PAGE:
Just curious what do you gents wear to the office in the hot and humid summer days? I was drenched in sweat today when I walked to work here in Norther Michigan. I was so embarrassed when I arrived work today, my colleagues thought I was victimized by the sprinklers I figure most of you drive to work with AC in your cars; I only walk because I live about 10 minutes away from my place of work.
I work in an extremely hot and humid climate, and wear a variety of things. My "daily beaters", if you will, are linen suits that I wear as two or three piece according to my mood and the occasion. But sometimes it's a wool suit, my shirts are cotton of varying weight, and my socks are always worn and always over the calf - cotton or wool.
To a point, as I think Stitchy said, we move from air-conditioned houses to air-conditioned cars to air-conditioned places of work, but there's always a gap somewhere in between: either having to be outside waiting for something, taking a short walk, or in your case walking to work.
So the answer is this: sometimes you get hot, and it's unavoidable, however wonderfully summery your office attire. But let me share one word with you that is the solution to all heat problems: U-n-d-e-r-s-h-i-r-t. Yes, it's an extra layer of clothing, and yes, you will still feel hot. But a close-fitting cotton undershirt with T-shirt sleeves is your best friend in warm weather, because you will never get that crumpled sweaty look on your shirt, and can even take off your jacket now and then without fear of what the world might see under your arms. So yeah, undershirt. And a stick deodorant. And if you're hairy, trim your armpit hair too, so your deodorant actually arrives where it's needed.
Today it's about 100F and 75% humidity. But nobody will see me looking sweaty, even if I have to take a little walk. Being hot is unavoidable, but that's the secret to still appearing cool.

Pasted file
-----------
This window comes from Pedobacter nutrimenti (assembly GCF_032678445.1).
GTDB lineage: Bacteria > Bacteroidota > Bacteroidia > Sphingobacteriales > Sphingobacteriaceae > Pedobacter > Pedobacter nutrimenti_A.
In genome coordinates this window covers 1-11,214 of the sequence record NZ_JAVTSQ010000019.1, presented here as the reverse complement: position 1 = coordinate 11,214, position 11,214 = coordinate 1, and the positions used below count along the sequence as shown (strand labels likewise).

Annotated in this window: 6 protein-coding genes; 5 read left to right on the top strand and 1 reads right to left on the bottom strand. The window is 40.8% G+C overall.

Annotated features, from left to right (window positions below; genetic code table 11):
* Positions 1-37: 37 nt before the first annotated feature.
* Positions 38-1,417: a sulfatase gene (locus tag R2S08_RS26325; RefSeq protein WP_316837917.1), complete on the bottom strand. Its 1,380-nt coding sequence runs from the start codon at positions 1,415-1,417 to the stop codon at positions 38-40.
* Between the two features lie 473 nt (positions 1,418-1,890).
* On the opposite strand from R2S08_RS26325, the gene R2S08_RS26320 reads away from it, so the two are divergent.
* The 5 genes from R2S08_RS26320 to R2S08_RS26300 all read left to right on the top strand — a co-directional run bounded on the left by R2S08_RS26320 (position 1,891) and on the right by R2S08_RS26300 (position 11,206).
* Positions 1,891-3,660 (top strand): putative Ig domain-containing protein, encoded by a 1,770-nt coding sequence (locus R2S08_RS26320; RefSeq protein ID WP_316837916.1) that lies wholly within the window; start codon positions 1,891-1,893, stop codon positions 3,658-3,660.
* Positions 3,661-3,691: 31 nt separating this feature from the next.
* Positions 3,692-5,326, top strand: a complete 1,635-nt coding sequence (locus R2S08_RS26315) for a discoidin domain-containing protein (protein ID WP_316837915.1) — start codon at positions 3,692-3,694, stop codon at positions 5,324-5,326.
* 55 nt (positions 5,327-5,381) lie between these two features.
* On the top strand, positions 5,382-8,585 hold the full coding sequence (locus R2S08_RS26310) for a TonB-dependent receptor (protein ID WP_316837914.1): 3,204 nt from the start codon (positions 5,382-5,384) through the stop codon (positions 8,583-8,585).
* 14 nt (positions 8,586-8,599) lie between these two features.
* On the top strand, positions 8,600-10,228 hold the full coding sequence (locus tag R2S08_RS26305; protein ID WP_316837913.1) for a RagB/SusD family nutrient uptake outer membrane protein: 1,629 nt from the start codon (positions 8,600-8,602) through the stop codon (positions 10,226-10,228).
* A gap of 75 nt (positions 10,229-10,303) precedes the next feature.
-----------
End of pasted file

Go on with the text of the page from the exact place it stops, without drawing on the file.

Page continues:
Your trousers are short and narrow, and your shoes are elongated (to the point where I wonder whether you shouldn't have a smaller size in a wider fitting - very common to see shoes too long these days it seems. Maybe that's making them look more prominent to ATG above. But in principle, I see nothing wrong with that colour contrast; it's modern, slightly casual, but I think very pleasing.
Two bigger issues though: one is that wearing a suit without a tie is BAD. A sports jacket, yes. A tie, no. Forget GQ and "The Mentalist", it makes you look half dressed. Wearing a nice, say, burgundy tie with that suit would balance out your shoes and make you look sharp as a razor. You already have a pocket square. Basically you are incomplete, and I think that again is making the shoes look oddly prominent, as ATG said.
And the second issue is, I think, the jacket fit. More brilliant observers than me will doubtless set me straight here, but it looks like your jacket buttons very high for a two button. This is making it look rather out of shape, and also contributing to that wrinkle under your chest. Maybe you just need to tug it down a little in the picture, but I do think the button stance could be an inch lower nevertheless.